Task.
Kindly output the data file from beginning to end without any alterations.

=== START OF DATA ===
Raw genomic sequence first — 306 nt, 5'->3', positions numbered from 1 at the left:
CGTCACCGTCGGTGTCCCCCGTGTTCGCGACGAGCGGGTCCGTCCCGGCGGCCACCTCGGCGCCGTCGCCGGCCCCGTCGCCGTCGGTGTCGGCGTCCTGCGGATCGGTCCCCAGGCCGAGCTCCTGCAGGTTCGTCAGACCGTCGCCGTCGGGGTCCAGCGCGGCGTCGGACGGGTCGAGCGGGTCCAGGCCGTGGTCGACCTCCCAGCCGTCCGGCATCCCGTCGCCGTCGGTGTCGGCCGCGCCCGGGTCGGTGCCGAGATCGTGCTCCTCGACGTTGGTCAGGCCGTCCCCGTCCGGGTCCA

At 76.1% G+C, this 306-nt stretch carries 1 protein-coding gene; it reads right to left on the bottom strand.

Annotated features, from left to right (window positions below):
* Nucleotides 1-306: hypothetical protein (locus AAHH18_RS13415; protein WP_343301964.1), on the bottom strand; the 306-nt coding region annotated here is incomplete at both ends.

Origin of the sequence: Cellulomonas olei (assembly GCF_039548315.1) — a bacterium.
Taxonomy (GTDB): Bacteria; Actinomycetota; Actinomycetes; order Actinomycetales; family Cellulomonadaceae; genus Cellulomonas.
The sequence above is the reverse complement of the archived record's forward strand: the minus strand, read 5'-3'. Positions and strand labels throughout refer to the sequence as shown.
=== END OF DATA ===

Raw genomic sequence first — 306 nt, 5'->3', positions numbered from 1 at the left:
CGTCACCGTCGGTGTCCCCCGTGTTCGCGACGAGCGGGTCCGTCCCGGCGGCCACCTCGGCGCCGTCGCCGGCCCCGTCGCCGTCGGTGTCGGCGTCCTGCGGATCGGTCCCCAGGCCGAGCTCCTGCAGGTTCGTCAGACCGTCGCCGTCGGGGTCCAGCGCGGCGTCGGACGGGTCGAGCGGGTCCAGGCCGTGGTCGACCTCCCAGCCGTCCGGCATCCCGTCGCCGTCGGTGTCGGCCGCGCCCGGGTCGGTGCCGAGATCGTGCTCCTCGACGTTGGTCAGGCCGTCCCCGTCCGGGTCCA

At 76.1% G+C, this 306-nt stretch carries 1 protein-coding gene; it reads right to left on the bottom strand.

Annotated features, from left to right (window positions below):
* Nucleotides 1-306: hypothetical protein (locus AAHH18_RS13415; protein WP_343301964.1), on the bottom strand; the 306-nt coding region annotated here is incomplete at both ends.

Origin of the sequence: Cellulomonas olei (assembly GCF_039548315.1) — a bacterium.
Taxonomy (GTDB): Bacteria; Actinomycetota; Actinomycetes; order Actinomycetales; family Cellulomonadaceae; genus Cellulomonas.
The sequence above is the reverse complement of the archived record's forward strand: the minus strand, read 5'-3'. Positions and strand labels throughout refer to the sequence as shown.